Understanding Ground Work
When I was younger, I worked mainly as a colt starter. I did not charge enough money, which forced me to take on more horses for training than I really had time to work with. I rushed through ground work, reasoning that my clients paid me for the time I spent on their horse’s back, not on my feet. Doing ground work seemed like a copout, like a lazy way of doing my job. Writing down a ground work session in my training log barely counted. I spent just enough ground time with a green horse to get bucked off less often than I otherwise might have.
Now that I’m older and wiser, I’ve changed my mind about ground work - not just because I don’t bounce as well as I used to, but also because I meet lots of horses, even experienced riding horses, with bad ground manners: horses who drag behind or charge ahead while leading, horses who don’t lead at all, horses who have never learned how to stand tied. Pushy horses, hard to catch horses, head-shy horses. Horses without clear boundaries. Horses who won’t load, horses who won’t give their feet. These horses are not pleasant to be around, or, at worst, unsafe to be around. I should know. I have a dental implant from getting head-slammed by such a horse. The behavioral issues these horses exhibit on the ground tend to show up in their under-saddle work, too. Of course they do - why wouldn’t they? I now think ground work is time well spent, but I still disagree with some of the ideas about ground work I keep hearing:
“Once you can do something with your horse on the ground, you can get on and do it under saddle, no problem!”
Not exactly, or: only to a point. Teaching your horse to follow direction and yield from pressure from the ground before you do it from the saddle is, of course, a good idea. Teaching your horse to respond to voice commands and body language is never wrong. Introducing a new movement like the rein back from the ground makes sense. Horses do connect these dots. Ground work is good preparation for under-saddle work, or a good alternative to under-saddle work if your horse is not rideable. But if your goal is riding your horse, there’s no way around spending time on the horse’s back once it’s safe to do so. From the saddle, you still need to teach your horse to respond to your weight and seat and legs. You still need to teach your horse the language of your back. You still need to learn the language of his back. Ground work can prepare a green horse for carrying a rider. Ground work can contribute to making your horse a better riding horse, but no amount of ground work will replace good riding. Carrying a rider changes the horse’s balance, which means the horse needs to re-learn any movement he already knows without a rider. Ground work can support this process, but it’s not a substitute.
“ Doing lots of ground work will make me a better rider.”
Yes and no. Doing ground work will improve your relationship with your horse. Ground work can teach you about listening to a horse’s body language. Ground work can help you figure out your horse’s personality and training issues. But just doing lots of ground work won’t make you a great rider. Only lots of riding will do that. Don’t get me wrong, You can build a beautiful relationship with your horse without ever being an accomplished rider. But to be a good rider takes flexibiliy, coordination, sensitivity, core strength, the feedback of a good instructor or two - and, above all else, lots and lots of practice in the saddle, every day, for years, for decades. Sorry.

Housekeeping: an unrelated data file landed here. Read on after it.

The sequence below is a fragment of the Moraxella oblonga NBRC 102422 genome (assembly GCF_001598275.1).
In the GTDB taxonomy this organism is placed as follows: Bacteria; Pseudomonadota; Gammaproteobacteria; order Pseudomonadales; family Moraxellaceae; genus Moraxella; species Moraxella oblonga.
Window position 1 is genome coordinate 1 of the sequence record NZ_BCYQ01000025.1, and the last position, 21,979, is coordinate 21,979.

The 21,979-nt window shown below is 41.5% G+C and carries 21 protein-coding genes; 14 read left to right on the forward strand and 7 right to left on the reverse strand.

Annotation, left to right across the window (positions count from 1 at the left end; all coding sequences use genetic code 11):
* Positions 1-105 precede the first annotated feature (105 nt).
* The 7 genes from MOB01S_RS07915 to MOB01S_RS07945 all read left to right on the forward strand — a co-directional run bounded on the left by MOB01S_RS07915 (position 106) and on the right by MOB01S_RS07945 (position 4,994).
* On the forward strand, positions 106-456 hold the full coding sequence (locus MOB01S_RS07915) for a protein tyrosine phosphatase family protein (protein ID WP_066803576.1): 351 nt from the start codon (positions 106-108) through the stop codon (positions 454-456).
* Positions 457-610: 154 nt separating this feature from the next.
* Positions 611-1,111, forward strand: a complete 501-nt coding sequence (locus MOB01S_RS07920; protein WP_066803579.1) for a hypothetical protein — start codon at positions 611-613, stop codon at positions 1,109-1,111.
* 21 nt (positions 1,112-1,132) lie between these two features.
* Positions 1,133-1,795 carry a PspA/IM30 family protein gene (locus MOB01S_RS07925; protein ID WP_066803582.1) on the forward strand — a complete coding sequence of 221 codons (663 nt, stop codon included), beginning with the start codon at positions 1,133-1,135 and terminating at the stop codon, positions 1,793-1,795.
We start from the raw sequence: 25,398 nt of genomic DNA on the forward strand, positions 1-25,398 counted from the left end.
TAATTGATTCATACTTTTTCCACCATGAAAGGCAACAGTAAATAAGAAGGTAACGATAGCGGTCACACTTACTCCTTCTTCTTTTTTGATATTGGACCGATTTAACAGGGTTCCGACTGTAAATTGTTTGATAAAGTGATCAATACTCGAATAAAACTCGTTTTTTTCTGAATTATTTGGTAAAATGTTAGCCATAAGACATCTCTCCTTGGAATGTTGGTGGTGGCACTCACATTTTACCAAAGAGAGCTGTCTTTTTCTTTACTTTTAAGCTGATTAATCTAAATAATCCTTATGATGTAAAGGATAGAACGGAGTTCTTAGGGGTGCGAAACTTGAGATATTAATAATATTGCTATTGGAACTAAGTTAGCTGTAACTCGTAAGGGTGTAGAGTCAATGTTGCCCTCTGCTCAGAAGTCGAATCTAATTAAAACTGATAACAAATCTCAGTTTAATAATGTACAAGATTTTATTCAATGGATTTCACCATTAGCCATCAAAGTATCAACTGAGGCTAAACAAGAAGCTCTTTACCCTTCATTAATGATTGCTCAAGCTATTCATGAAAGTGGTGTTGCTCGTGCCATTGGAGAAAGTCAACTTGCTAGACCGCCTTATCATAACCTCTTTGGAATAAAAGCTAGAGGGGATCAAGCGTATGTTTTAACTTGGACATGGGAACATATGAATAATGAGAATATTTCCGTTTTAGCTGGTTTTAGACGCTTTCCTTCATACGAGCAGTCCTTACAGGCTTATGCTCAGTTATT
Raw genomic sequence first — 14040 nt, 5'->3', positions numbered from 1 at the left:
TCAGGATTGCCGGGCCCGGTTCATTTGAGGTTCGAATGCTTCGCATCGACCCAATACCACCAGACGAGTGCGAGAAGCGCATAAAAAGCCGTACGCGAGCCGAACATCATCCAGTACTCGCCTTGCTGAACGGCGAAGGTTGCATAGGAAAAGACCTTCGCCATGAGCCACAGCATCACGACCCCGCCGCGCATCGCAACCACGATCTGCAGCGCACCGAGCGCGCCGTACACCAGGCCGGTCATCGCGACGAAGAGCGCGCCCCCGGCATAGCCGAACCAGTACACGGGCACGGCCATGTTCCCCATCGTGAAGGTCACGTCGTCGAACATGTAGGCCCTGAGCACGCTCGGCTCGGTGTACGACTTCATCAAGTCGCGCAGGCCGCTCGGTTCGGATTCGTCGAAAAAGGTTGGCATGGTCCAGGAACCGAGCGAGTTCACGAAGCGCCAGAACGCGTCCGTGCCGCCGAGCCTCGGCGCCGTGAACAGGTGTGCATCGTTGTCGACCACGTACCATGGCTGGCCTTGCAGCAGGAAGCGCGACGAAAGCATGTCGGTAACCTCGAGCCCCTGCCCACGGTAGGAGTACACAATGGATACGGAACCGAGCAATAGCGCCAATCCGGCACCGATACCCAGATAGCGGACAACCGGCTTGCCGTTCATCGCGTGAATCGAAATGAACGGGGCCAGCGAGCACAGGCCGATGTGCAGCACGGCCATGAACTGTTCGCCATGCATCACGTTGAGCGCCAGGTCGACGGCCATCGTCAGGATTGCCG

“I barely have enough time to ride! I can’t fit in any extra time for ground work!”
I know this one well because I hear myself thinking it all the time. The truth is, you are doing ground work before and after every ride: catching, haltering, leading, grooming, medicating, holding your horse for the farrier, etc, etc. Every time you handle your horse, you are doing ground work. You are teaching him something you want him to do, or something you don’t want him to do. It’s up to you to reinforce good habits.
“Trainer X has the best ground work method! I’ve gone to his clinic/watched his videos. I bought his online course/special halter/whip/whatever gimmicky thingy. He’s brilliant! Everyone should do it this way! It’s the only correct way.”
You don’t have to follow a particular trainer. You don’t have to use a specific method. You don’t have to use a specific halter or other piece of equipment. It may be helpful to follow someone’s program if you are inexperienced, but it’s not necessary. The best approach for you depends on your goals, the tools you’re comfortable using, and your equestrian background. The important thing is that you are
clear about the things you do and don’t want your horse to learn
able to read the horse’s body language and expression
calm in everything you do. This goes for your movements, your voice, and your emotions.
consistent in your work.
The horsewomen and horsemen I respect the most, the ones whose horses have excellent ground manners, don’t seem to have much in common. Some of them wear jeans, others breeches. Some use rope halters, others swear by lungeing cavessons. Some use flags, some use whips or clickers. But I’ve learned that these differences are superficial. Deep down, they are very similar. All of them move slowly, all of them are fair to the horse, and all of them radiate a calm, unshakeable confidence.